(Part 1 here)
Richard Wilkinson, epidemiologist, looked at data to determine if numerous social ills-- from crime to teen pregnancy to mental illness-- are caused by any one single factor.
In fairness, he knew in advance what he wanted the answer to be, so when he found it it wasn't so much a surprise as a potential 350 page book available at Amazon. But data is data.
One might accuse me of misrepresenting people's ideas, so I'll give Wilkinson the first word:
[Aside: did this make you angry? Realize your anger is directed at the people, not specifically the ideas even though you disagree; you hate the kind of people you imagine this video represents. Empty political discourse reinforces a division among people, not ideas. Not only did Wilkinson fail at winning you over, he's made it impossible for you to even consider listening.]
The single cause that he found isn't poverty or a lack of economic growth. What Wilkinson did not find-- and what too many other intelligent people think that he found-- is that income inequality is the cause of society's ills. The problem is not that your country has too many poor people:
The single cause is relative inequality. Those 25% Americans who live 50% below the average income still have a lot compared to Slovakians; but they're sicker/unhappier than most Slovakians because they are poorer than other Americans.
Wilkinson makes explicit that the relationship of relative inequality to social ills is
- nation specific (Americans compare themselves to other Americans, not Slovakians)
- in one direction: crime/obesity/unhappiness is caused by income inequality, not the other way around
and implicitly that the issue is not necessarily an inability to access services (e.g. health care) but a relative inability to participate in that society. By analogy that is not at all a joke: the problem isn't that you don't have a million dollars, the problem is that the other guy does, and now he doesn't want to hang out with you.Wilkinson has numerous solutions, previously discussed at Starbucks, of varying levels of efficacy or insanity, depending:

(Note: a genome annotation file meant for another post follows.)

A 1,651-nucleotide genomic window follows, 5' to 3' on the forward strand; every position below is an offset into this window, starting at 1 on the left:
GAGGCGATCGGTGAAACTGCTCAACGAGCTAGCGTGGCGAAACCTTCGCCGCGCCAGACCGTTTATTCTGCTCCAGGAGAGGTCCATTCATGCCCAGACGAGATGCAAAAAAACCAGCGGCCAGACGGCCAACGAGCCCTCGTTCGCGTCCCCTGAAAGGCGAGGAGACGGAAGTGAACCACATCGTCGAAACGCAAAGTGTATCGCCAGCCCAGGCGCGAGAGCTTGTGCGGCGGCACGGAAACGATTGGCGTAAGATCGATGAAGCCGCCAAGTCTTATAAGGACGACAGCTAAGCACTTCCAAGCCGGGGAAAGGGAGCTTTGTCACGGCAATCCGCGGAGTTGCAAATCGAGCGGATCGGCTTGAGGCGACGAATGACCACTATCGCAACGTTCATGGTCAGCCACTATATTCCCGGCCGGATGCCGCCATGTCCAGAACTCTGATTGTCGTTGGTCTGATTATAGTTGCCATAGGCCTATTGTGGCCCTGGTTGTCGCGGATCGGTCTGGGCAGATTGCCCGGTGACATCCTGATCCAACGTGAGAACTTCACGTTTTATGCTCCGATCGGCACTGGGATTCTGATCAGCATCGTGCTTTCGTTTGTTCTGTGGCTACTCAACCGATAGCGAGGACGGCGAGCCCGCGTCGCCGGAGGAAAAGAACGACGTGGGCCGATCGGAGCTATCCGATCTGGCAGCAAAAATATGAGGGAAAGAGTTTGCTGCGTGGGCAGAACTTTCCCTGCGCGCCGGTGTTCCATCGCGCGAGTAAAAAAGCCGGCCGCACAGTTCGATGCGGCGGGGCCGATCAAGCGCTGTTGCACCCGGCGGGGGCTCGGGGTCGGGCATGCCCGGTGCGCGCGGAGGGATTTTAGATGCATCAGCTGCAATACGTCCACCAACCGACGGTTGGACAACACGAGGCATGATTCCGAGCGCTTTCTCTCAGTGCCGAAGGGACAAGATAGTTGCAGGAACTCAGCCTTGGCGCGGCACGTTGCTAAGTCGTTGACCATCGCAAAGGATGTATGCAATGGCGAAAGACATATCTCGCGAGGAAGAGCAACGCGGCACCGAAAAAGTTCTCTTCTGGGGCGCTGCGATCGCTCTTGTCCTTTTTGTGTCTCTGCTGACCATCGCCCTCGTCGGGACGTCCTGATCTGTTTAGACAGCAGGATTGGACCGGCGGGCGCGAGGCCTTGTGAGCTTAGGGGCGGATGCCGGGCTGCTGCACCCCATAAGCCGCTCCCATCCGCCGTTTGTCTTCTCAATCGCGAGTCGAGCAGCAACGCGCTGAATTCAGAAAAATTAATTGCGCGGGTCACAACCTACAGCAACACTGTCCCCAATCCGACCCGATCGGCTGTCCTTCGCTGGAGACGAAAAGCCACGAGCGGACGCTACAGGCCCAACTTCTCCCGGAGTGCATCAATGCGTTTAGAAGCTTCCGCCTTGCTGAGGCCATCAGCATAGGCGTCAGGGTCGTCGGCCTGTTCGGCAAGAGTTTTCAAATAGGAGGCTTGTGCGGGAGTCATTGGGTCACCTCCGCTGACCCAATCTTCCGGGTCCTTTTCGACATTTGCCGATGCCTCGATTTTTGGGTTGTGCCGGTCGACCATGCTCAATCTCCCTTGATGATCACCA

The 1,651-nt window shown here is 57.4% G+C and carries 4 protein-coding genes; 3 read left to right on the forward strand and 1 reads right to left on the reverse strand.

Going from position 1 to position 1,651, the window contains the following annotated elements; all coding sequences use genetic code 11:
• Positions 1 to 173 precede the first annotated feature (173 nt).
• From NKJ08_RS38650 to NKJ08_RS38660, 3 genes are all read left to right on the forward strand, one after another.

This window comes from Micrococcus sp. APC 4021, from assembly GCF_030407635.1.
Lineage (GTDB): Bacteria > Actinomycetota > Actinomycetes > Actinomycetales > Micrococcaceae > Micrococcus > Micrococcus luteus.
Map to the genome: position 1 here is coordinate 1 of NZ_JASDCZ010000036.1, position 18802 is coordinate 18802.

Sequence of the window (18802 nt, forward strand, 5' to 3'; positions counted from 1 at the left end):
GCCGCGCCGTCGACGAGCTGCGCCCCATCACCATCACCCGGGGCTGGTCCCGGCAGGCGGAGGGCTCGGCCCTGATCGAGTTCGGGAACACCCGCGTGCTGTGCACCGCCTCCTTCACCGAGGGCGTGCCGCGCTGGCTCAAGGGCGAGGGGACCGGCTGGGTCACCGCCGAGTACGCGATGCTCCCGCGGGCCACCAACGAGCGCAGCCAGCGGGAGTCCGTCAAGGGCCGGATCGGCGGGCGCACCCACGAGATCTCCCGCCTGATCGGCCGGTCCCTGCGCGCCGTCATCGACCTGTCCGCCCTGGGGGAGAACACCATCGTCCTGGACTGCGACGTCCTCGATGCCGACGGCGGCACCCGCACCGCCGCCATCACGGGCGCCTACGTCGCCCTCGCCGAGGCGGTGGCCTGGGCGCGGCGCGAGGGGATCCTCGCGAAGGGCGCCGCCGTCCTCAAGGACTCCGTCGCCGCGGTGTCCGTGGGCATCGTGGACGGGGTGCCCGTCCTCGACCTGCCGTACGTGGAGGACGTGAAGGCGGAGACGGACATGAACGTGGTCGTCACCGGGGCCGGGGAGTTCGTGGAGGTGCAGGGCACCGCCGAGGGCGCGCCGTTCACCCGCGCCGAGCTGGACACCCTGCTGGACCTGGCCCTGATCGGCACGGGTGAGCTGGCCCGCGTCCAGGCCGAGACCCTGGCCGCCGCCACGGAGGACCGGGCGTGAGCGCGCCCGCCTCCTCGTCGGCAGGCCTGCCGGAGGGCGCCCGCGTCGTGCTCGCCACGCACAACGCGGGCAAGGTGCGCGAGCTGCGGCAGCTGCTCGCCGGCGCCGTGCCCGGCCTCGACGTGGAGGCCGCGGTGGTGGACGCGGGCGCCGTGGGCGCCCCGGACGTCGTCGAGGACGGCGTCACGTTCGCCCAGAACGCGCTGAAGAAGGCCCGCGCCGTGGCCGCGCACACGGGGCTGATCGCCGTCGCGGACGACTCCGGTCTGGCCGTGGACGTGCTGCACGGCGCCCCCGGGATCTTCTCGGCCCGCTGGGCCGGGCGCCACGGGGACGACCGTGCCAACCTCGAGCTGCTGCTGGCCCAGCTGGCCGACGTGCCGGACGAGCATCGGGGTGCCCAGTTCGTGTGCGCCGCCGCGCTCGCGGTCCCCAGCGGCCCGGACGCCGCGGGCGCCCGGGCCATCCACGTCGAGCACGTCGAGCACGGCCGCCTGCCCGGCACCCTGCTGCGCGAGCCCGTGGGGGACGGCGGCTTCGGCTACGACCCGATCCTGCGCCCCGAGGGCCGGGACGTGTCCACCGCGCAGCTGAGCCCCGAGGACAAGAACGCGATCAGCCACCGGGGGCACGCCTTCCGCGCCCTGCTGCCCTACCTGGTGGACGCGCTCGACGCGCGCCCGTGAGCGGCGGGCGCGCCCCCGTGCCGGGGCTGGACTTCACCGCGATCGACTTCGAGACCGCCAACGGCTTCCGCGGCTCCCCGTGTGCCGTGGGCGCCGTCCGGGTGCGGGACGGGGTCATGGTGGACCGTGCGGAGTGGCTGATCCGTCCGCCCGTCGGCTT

- progressive income and property taxes
- good labour law, protection of union rights
- more generous pensions
- higher minimum wages
- ceiling/maximum wage
It's important to point out three things:
- Why he titled his book, "The Spirit Level:" Not a reference to
living free of materialism, but rather a carpenter's tool to check and see if things are
level. There's no "invisible hand" at work here.
- Wilkinson is not just another academic social policy theorist who references Marx; he is also the editor of the 2003 version of the WHO report on social justice.
- Despite Wilkinson's explicit reference to inequality being judged within a specific country, the WHO report extends it to cover all countries-- so it doesn't just call for income redistribution within your nation, it calls for it across the world.
What, you think doctors are just better humanitarians?
Part 3 here